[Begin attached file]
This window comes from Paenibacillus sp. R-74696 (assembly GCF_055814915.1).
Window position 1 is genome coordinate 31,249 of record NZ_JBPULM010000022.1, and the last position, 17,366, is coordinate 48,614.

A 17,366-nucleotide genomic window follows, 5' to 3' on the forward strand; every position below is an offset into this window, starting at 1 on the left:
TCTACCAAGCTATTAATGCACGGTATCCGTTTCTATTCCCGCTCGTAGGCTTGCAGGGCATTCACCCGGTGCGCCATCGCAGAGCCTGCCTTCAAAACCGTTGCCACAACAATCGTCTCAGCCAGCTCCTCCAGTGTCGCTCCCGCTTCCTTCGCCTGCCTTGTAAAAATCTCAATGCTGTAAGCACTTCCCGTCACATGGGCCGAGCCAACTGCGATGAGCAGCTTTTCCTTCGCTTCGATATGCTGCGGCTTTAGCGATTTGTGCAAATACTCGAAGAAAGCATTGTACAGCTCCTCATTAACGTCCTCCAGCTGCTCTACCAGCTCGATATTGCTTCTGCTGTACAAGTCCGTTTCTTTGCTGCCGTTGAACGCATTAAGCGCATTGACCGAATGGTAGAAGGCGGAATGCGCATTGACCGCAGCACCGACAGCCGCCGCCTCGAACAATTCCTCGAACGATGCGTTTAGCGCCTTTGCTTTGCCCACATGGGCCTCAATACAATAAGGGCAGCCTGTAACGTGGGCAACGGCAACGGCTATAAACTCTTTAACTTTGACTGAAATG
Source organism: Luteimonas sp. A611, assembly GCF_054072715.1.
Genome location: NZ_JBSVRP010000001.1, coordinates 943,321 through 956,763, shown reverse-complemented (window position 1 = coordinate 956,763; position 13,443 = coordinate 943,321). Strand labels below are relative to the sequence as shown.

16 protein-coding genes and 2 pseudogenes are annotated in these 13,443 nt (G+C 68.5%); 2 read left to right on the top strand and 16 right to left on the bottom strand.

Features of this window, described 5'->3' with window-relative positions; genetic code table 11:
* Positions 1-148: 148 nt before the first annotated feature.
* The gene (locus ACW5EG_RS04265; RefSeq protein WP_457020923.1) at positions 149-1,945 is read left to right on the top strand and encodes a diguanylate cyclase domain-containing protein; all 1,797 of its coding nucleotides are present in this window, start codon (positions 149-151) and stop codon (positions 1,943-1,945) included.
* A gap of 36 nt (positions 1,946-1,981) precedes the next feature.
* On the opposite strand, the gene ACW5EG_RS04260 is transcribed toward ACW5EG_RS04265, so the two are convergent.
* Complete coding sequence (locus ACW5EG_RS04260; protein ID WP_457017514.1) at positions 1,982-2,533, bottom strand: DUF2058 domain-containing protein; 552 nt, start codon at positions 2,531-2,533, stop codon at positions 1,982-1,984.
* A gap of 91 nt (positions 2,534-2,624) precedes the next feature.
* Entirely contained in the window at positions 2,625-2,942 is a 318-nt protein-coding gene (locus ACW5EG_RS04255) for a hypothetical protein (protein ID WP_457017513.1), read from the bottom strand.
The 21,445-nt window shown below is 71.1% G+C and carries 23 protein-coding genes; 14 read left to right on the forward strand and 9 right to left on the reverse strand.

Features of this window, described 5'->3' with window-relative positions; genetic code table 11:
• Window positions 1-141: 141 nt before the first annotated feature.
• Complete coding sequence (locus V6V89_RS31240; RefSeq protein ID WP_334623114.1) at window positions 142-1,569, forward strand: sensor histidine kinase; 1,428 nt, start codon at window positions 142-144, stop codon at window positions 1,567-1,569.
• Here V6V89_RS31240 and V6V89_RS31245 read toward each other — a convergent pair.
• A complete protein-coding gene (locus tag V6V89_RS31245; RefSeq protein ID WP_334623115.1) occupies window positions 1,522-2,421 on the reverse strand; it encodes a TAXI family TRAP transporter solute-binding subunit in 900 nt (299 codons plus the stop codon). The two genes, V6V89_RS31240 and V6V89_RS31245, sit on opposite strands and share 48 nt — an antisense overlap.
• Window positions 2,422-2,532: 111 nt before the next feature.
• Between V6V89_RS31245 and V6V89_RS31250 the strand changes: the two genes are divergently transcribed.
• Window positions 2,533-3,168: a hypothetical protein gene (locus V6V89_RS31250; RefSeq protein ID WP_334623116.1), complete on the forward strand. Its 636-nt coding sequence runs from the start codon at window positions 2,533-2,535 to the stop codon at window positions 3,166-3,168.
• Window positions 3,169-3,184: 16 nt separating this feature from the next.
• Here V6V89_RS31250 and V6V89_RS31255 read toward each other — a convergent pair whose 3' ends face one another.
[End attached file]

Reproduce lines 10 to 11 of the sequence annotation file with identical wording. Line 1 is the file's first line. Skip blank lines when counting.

* The gene (locus ACW5EG_RS04265; RefSeq protein WP_457020923.1) at positions 149-1,945 is read left to right on the top strand and encodes a diguanylate cyclase domain-containing protein; all 1,797 of its coding nucleotides are present in this window, start codon (positions 149-151) and stop codon (positions 1,943-1,945) included.
* A gap of 36 nt (positions 1,946-1,981) precedes the next feature.